Savannah Technical College's Aviation Maintenance Training Helps Miitary Personnel
Thursday, November 21st, 2019
Savannah Technical College’s Advanced Aviation Maintenance training offers an opportunity for active-duty military personnel and veterans with aircraft maintainer experience to advance their careers in 15 weeks or less.
The advanced Airframe and Powerplant (A&P) training prepares students to take the Federal Aviation Administration (FAA) A&P Certification including written, oral, and practical examinations. With assistance from the Defense Community Economic Development Fund awarded earlier this year, the College has been able to offer A&P Certification testing at no cost to the students.
Using military tuition assistance, HOPE Grant and HOPE Career Grant, the only cost to these students would have been the three-part (written, oral, and practical) exam, which totals $1,080 each. By covering testing fees, the grant offers a cost-free pathway with flexible scheduling that limits the operational impact to military units and the financial impact for service members.
This summer, first cohort was in a condensed 10-week schedule for members of the 3rd ID before they deployed. The College is currently offering three cohorts filled with aircraft maintainers and has tailored class schedules to work with their active-duty assignments.
“The $65,000 grant was originally written to support additional instructors and testing for 45 military-affiliated students,” said STC Dean of Aviation Tal Loos. “The College absorbed the additional instructor expense, so we could expand the grant for more students. We should have up to 60 students receiving assistance for testing fees to complete the grant’s funding.”
Military aircraft maintainers have the work experience and training, but often lack the certifications required to work in the civilian sector. Students must have 30 documented months of A&P work and FAA-approval/sign-off of that work experience to enroll in the advanced training program.
Students in the advanced class have an overall familiarity with aircraft to earn the FAA sign-off. “This training broadens their aircraft maintenance knowledge and gives them an understanding of the civil side of requirements and paperwork,” said Loos. “It fills in the holes of their knowledge with highlights, so they will successfully pass all four parts of the FAA A&P certification training.”
Aviation Ground Support Equipment Manager Angel Rivera is a member of the U.S. Army 160th Special Operations Aviation Regiment (Airborne) enrolled in one of the cohorts that is receiving the benefit of 100%-covered testing fees thanks to the grant.
“We don’t get a lot of opportunities to do these kind of certifications, so when I heard about it, I wanted to take action,” said Rivera, who worked with leadership to bring 10 soldiers from his unit into this cohort. “This training will get these guys certified. The A&P license is good for life and good in the military,” said Rivera. “It is a great credential to have if you plan on working on aircraft, and you can use it in a couple of different fields as well.”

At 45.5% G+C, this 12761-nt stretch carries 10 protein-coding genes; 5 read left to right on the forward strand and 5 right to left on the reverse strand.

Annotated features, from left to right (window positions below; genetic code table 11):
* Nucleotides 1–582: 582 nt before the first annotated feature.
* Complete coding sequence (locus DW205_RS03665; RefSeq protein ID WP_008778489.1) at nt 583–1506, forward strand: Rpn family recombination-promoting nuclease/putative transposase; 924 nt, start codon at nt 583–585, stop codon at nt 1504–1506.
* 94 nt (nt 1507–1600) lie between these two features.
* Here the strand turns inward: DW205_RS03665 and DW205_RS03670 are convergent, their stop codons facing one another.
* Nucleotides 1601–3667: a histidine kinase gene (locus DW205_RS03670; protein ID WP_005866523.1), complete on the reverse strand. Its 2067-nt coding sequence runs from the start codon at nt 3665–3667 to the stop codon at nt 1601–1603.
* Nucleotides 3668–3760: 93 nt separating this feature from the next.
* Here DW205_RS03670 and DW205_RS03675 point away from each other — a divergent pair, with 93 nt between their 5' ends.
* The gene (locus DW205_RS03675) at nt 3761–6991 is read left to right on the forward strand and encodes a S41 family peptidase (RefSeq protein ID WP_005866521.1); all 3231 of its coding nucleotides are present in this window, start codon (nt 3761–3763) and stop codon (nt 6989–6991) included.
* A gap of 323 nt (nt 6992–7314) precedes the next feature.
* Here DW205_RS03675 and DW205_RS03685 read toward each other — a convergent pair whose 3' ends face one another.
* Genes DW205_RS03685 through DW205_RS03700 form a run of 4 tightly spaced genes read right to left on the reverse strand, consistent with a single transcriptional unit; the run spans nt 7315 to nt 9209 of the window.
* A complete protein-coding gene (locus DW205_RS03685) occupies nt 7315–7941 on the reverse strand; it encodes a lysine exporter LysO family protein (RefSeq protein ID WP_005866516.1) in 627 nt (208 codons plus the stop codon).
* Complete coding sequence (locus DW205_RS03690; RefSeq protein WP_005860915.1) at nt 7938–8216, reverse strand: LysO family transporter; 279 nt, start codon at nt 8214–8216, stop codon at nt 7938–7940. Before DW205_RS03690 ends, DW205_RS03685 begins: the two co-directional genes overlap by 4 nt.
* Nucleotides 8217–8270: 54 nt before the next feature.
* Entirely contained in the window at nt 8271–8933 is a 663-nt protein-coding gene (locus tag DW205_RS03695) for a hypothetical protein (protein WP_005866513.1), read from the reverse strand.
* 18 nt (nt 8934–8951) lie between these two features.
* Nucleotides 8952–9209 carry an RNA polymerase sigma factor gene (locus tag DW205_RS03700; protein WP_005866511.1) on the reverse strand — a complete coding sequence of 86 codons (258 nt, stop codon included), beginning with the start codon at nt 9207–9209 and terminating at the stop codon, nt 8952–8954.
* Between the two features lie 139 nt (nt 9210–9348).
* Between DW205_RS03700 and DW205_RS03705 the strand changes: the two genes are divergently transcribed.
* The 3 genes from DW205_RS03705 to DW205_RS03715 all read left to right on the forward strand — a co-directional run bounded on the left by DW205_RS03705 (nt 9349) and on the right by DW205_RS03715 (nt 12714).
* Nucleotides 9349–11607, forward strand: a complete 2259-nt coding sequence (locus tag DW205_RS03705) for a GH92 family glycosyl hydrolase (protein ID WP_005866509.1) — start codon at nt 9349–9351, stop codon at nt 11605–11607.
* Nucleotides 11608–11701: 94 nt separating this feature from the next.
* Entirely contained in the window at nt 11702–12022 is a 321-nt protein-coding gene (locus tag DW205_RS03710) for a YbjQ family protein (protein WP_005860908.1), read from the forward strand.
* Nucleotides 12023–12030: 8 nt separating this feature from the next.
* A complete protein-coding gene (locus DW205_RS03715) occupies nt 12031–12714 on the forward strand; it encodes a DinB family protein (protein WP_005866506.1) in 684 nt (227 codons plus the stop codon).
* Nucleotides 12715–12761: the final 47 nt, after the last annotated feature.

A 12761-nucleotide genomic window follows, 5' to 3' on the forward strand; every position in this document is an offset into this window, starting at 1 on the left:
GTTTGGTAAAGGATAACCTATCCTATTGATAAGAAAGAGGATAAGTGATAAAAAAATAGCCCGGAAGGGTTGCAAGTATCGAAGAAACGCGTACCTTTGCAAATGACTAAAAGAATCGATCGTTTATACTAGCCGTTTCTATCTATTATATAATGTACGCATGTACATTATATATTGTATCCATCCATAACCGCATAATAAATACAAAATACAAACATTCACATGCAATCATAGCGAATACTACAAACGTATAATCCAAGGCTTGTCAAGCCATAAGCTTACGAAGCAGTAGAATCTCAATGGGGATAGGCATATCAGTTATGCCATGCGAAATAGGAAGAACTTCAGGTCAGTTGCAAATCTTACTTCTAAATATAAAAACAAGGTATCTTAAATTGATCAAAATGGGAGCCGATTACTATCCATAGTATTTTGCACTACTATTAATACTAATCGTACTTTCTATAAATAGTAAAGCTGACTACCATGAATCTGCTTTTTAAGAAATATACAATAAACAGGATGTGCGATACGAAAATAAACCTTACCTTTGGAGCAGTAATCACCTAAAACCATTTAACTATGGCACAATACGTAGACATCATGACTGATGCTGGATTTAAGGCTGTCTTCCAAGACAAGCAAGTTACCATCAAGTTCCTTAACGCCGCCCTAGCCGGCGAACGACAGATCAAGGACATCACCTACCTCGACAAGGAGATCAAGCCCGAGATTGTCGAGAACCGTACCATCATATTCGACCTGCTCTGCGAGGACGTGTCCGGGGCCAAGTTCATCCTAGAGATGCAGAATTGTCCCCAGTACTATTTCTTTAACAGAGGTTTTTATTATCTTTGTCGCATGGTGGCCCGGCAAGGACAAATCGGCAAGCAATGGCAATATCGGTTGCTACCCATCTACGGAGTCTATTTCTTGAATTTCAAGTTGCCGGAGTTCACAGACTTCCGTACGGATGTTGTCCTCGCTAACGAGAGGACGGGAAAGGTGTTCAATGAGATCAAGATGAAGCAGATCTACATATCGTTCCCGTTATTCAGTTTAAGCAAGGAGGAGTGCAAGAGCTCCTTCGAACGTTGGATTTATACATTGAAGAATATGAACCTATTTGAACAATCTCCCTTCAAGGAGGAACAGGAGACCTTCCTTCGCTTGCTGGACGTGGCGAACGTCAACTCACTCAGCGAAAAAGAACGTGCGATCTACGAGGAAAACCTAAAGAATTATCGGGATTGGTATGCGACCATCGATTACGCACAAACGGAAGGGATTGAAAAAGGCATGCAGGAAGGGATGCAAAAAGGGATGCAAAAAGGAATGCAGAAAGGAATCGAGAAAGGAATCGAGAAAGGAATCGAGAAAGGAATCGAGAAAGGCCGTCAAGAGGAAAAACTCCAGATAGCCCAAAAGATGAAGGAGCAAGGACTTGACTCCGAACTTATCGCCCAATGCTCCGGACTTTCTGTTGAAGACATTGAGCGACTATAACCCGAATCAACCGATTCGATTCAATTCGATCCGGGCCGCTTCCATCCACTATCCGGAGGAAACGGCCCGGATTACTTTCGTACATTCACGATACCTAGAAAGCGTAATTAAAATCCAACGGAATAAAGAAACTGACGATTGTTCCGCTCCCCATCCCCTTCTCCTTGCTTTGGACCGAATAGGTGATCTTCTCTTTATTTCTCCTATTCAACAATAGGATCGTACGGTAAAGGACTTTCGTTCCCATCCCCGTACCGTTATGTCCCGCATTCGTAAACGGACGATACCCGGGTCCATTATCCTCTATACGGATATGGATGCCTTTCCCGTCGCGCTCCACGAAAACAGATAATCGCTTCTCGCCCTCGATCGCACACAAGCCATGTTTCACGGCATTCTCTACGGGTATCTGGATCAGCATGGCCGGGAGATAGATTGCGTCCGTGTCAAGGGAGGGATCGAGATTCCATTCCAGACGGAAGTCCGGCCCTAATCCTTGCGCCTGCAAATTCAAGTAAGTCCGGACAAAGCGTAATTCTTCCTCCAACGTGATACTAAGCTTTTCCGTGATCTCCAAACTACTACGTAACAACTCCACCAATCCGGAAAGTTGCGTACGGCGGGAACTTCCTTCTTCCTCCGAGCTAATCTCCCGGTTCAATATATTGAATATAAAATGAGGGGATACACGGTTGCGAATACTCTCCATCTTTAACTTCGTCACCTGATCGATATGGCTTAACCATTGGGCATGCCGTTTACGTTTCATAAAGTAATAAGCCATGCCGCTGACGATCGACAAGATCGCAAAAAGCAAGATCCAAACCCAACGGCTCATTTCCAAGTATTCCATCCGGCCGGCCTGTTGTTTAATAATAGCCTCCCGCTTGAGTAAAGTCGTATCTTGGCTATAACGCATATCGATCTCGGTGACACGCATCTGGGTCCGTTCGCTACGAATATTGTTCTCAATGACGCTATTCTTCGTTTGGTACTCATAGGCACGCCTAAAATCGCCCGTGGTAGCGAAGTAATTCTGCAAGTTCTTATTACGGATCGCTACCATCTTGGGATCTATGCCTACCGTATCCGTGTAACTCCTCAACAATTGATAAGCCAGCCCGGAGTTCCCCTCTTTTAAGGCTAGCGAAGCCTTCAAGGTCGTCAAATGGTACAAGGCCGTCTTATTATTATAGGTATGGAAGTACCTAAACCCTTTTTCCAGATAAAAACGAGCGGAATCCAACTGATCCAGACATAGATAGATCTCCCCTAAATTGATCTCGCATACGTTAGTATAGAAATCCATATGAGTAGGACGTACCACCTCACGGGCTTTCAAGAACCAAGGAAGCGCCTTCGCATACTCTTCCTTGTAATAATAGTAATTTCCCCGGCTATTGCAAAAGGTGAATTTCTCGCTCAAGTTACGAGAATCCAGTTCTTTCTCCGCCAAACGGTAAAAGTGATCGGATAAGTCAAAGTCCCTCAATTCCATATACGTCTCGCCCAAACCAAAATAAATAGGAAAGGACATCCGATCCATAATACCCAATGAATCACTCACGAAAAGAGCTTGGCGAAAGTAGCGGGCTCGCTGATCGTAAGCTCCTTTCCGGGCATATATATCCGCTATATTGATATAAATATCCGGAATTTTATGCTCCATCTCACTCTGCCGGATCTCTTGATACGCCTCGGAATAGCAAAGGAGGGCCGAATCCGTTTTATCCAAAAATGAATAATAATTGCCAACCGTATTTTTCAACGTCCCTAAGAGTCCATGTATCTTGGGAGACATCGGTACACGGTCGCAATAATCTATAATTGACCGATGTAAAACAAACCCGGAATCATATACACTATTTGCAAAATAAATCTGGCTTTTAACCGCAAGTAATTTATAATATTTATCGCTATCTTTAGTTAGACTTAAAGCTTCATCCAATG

Rivera is already screening the next group of soldiers, who work on rotary-wing aircraft like Blackhawks and Chinooks. “We have guys with 10 years aviation experience that still haven’t had a chance to do this,” he said. “All of my guys are experienced, so there’s a great need for this training. I can get 12 in every class all year round in my unit.” The biggest challenge is scheduling to make sure they will be state-side for 15 weeks to attend the class. He also noted that additional grant funds would allow more soldiers to take advantage of the benefits, without the out-of-pocket testing fees.
The College worked with the 160th to schedule the class around their duty schedule, so they could be in class two nights and one Saturday. The other two cohorts this semester are also offered based on the military group’s schedule.
“This certification gives them promotion points now, but also helps them on the way out,” said Rivera. “It gives them something to fall back on, and provides valuable certification they can use on the outside. They can step out to find jobs all over the world working on aircraft, which helps the economy.”
According to Loos, there continues to be great demand for A&P certification. “The average age of workers is 53-70 and many are retiring,” said Loos. “Soon we will lose 50% or more of the aviation mechanic workforce.”
Certified aircraft mechanics are in high demand throughout the nation with a 5% increase in job openings between 2016 and 2026. In Georgia, however, that increase is projected to be 12%. With a median income of more than $60,000 per year, completers of this program who have the highly-sought-after FAA A&P certification, as well as the work ethic and soft skills will seamlessly transition into the civilian aviation workforce.
The Military Affairs Council of the Savannah Area Chamber of Commerce, in partnership with the College, was awarded $65,000 in grant funding through the Defense Community Economic Development Fund to support expanded curriculum and to cover the cost of certification testing for military aviation mechanics earlier this year. The fund is administered by the Technical College System of Georgia (TCSG) Office of Workforce Development. This funding allows for the expansion of training to prepare military members to earn the FAA Mechanic’s Certificate with A&P rating.
The College’s Aviation Maintenance program, for those without the required FAA 30-month experience, runs two years. Enrollment is open for spring semester for students to start taking required general core courses for admission into a cohort in the fall. STC’s Aviation division has an in-field placement rate of 100% based on academic year 2018 graduates.